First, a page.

In "The Martian", Rich Parnell uses a supercomputer to calculate a life saving slingshot trajectory that allows Watney to be saved.
The entire film is renowned for its scientific care, so I was really surprised at this. The Hermes is travelling between Earth and Mars, so even allowing for an extended journey and slingshot, there are very few bodies that are materially relevant to its journey. The time scale is short by cosmology standards. Flight and delta-v calculations don't seem like they need supercomputing capability for something like this, as the calculations just don't seem complex enough to need that level of resources. The main question would be risk evaluation (excess fuel, risk of incidents) not trajectory calculations or simple flight viability.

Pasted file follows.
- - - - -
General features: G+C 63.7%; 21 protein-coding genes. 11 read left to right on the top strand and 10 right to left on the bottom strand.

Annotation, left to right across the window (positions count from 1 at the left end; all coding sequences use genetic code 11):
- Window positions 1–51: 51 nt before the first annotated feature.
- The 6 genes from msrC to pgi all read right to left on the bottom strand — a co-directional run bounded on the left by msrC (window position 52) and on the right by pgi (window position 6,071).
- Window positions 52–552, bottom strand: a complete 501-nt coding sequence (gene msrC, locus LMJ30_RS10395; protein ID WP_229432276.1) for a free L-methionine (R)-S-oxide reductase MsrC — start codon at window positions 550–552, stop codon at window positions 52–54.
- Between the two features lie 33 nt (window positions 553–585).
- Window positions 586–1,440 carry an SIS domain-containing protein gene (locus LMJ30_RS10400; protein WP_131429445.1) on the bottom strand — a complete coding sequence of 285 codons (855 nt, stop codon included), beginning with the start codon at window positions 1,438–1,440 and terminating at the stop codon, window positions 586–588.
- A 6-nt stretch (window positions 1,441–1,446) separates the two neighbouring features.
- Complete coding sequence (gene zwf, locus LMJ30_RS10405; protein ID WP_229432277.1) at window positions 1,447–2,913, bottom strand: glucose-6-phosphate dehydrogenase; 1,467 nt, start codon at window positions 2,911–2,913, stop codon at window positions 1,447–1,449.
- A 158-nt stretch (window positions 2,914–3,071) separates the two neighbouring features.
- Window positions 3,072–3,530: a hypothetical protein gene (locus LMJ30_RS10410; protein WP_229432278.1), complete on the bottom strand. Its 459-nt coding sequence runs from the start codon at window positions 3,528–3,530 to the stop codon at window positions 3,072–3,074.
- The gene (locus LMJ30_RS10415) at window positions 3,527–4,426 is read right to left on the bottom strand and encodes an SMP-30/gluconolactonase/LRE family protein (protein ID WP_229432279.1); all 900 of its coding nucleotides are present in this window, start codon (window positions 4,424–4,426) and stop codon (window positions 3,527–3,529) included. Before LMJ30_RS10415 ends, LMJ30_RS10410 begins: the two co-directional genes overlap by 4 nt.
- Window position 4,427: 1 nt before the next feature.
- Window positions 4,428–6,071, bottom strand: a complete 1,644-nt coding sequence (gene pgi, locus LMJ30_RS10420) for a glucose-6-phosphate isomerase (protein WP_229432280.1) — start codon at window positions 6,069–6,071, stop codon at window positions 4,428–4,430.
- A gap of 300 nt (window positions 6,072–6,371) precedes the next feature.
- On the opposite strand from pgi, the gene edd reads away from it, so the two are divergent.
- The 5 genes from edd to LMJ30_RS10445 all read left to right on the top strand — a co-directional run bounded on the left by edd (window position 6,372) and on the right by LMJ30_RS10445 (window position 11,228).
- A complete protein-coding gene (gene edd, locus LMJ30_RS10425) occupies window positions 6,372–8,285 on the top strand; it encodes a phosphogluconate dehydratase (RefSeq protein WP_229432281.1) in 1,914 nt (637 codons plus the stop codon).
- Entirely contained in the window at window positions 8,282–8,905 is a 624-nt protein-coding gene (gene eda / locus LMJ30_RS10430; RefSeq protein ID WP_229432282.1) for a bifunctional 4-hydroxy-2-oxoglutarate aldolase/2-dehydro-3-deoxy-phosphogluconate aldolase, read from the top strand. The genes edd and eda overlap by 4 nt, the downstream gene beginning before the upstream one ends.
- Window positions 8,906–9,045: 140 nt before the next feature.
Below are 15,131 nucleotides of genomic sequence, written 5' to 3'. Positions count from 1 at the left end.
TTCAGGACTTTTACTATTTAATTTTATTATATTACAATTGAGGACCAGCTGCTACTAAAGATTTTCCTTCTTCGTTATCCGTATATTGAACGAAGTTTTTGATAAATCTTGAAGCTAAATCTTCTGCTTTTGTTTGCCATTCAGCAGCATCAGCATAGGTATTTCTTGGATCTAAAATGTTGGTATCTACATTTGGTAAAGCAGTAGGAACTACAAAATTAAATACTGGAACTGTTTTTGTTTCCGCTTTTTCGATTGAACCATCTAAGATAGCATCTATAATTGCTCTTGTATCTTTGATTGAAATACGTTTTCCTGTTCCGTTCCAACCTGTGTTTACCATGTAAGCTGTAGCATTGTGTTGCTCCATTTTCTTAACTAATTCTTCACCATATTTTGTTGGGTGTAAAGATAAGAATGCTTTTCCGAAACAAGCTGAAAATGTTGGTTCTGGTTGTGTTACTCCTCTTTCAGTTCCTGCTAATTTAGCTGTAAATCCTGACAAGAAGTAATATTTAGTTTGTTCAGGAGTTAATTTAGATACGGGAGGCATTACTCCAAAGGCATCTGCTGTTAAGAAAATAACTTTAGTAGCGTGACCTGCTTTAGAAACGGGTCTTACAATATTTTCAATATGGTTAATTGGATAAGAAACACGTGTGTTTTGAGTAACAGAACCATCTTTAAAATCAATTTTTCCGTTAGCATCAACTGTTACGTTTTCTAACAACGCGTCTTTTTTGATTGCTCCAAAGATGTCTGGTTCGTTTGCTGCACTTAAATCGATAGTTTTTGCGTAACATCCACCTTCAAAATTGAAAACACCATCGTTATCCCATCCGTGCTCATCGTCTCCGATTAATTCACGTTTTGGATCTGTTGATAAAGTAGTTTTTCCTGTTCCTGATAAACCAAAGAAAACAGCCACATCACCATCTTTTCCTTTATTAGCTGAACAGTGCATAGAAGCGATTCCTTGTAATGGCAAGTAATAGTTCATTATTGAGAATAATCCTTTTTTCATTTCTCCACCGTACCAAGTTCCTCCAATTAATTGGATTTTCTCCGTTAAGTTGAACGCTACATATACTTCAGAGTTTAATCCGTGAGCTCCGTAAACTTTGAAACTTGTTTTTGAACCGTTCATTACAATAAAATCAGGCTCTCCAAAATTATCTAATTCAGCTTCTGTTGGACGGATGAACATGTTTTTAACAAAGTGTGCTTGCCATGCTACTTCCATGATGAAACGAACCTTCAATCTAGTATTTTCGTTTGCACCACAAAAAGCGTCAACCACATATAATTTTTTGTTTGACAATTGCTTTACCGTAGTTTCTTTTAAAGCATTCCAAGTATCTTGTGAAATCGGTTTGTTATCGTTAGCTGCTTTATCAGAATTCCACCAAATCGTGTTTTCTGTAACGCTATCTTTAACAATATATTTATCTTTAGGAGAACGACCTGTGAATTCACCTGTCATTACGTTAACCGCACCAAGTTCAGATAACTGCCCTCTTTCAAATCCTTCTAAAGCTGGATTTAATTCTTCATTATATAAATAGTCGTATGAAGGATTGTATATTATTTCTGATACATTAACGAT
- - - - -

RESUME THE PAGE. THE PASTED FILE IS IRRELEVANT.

Would a calculation like this really have needed a supercomputer? It seems like something that wouldn't be unreasonable to expect to be calculable on a much more mundane computer.
Hard science answers appreciated! It won't spoil the film to be told if this was a minor exaggeration for effect, or to learn it's actually a lot harder in real life than it seems!